"It illustrates the dysfunction of hate crime laws that were passed with the idea that they would strike out against hate groups and neo-Nazi groups, and instead end up being used in these one-off kind of cases, where immature confused young people act in some way that evidences prejudice," said James Jacobs, a professor at New York University School of Law. Ravi was convicted for using the webcam to watch Clementi's dorm room encounter with a 30-year-old man, identified only as M.B., on September 19, 2010, and attempting to do the same when M.B. returned to the room on September 21, 2010, although he was thwarted when Clementi unplugged the computer.

He was found guilty of encouraging others to watch by accessing the webcam from their own computers, by talking to them in person, sending Internet instant messages and posting notes on his Twitter page including "Roommate asked for room till midnight. Went into Molly's room and turned on my webcam. I saw him making out with a dude. Yay."

GUILTY OF HATE CRIME

After 12 hours of deliberations over three days, the jury convicted Ravi on all 15 counts, including two counts of bias intimidation based on sexual orientation, which is a hate crime, invasion of privacy and tampering with evidence and witnesses.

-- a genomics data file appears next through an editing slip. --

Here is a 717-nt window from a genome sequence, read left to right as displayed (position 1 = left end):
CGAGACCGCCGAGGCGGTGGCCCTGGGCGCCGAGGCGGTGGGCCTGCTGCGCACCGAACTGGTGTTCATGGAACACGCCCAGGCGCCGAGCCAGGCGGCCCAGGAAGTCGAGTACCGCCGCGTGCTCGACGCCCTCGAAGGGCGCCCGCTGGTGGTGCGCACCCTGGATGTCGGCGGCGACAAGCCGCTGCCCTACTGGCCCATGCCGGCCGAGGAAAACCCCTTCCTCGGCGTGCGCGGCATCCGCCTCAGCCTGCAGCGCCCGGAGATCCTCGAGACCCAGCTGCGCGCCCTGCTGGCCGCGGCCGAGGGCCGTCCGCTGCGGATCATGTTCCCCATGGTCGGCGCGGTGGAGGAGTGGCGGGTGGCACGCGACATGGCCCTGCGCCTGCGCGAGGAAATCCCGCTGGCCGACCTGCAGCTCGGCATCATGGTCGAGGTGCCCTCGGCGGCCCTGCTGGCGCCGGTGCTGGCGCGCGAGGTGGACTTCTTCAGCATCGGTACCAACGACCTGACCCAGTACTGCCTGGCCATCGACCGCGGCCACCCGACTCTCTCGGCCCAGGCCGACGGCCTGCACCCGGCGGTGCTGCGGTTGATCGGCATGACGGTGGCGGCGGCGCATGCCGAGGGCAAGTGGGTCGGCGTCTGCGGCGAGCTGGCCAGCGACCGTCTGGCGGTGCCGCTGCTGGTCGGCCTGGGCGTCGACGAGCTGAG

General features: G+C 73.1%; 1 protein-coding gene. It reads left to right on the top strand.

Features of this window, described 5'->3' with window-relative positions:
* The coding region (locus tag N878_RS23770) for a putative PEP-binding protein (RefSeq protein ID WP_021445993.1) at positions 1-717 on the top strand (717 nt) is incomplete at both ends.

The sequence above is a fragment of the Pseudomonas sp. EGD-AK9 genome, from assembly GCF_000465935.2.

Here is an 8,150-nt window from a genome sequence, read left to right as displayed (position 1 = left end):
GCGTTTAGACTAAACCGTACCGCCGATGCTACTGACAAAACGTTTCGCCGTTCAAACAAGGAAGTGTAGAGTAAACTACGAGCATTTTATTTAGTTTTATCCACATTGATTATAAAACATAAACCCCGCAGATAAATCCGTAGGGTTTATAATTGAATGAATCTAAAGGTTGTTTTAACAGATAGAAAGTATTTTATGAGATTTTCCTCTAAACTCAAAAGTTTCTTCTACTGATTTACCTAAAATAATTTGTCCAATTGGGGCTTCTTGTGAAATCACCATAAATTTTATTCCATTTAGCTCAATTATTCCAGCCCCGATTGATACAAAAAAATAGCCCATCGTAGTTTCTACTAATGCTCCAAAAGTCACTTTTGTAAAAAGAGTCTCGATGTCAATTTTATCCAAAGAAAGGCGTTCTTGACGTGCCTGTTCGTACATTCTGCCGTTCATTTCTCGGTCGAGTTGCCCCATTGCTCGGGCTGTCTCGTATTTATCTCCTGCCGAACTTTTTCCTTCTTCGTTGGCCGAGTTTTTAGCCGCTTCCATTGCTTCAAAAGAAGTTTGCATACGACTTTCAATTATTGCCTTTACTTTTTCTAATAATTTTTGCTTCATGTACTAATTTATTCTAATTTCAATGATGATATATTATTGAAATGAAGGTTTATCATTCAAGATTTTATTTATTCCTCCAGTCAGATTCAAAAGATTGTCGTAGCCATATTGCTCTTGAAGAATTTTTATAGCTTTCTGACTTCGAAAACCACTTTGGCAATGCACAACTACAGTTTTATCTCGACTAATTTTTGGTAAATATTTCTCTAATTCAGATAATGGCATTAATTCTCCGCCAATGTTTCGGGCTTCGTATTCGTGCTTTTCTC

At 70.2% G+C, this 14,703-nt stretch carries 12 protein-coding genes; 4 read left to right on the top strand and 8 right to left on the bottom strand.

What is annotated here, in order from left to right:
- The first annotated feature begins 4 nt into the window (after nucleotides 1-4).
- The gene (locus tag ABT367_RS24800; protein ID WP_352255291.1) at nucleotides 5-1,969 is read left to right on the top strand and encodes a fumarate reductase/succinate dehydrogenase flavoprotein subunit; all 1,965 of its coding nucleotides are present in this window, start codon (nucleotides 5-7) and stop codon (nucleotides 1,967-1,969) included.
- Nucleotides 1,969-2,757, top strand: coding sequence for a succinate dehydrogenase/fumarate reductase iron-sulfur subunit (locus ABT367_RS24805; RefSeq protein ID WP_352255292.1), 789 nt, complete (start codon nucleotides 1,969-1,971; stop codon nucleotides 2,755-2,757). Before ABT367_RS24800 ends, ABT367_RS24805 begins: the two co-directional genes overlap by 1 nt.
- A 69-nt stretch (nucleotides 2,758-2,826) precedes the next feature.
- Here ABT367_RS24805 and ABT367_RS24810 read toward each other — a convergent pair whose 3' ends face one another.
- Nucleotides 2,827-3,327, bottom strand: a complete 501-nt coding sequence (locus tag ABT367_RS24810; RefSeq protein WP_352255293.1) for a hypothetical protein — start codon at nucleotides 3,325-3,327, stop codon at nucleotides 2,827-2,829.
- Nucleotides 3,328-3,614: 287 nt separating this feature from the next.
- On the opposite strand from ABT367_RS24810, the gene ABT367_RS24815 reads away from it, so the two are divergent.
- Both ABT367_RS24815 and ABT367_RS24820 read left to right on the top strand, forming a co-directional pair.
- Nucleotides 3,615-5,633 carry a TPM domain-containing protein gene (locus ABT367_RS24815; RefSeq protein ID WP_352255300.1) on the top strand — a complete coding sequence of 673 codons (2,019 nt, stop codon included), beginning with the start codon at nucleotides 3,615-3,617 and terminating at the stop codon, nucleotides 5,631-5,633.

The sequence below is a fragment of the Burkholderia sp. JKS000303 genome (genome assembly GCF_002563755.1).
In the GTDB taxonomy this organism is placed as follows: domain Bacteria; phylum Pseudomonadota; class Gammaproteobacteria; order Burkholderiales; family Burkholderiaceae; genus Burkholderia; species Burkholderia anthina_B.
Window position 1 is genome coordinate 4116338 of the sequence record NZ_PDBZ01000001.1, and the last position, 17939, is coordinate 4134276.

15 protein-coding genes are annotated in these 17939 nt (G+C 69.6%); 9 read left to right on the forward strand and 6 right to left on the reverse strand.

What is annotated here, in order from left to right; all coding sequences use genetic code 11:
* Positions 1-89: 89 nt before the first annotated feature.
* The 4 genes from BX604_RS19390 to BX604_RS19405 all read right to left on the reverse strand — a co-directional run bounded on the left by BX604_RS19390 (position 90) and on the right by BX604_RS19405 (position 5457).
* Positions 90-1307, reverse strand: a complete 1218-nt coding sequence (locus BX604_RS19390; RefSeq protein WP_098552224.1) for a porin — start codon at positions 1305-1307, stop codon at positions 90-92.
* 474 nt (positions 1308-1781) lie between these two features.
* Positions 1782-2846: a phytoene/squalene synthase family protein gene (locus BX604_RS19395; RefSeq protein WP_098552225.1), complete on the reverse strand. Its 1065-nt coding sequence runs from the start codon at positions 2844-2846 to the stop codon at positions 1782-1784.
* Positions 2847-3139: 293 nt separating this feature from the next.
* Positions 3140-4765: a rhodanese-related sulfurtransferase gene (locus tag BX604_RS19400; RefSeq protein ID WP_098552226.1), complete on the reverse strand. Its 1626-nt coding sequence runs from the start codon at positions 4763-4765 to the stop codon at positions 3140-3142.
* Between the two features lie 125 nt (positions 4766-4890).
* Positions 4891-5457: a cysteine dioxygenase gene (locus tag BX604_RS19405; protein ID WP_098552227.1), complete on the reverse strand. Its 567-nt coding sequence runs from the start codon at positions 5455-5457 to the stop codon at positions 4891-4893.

Ravi covered his mouth with his hand and his eyes widened as the verdict was read in a courtroom in Middlesex County, New Jersey.

Juror Bruno Ferreira said it was "very difficult" to reach the guilty verdicts on the hate crime counts, which were tied to Ravi's efforts to twice use the webcam to spy on Clementi's with M.B.

"Thinking about it not being done once, being done twice, not just on one day," was what convinced the seven-woman, five-man panel, Ferreira said.

Prosecutor Julia McClure said she will consult the Clementi family and M.B. to determine what sentence she will ask Judge Glenn Berman to impose.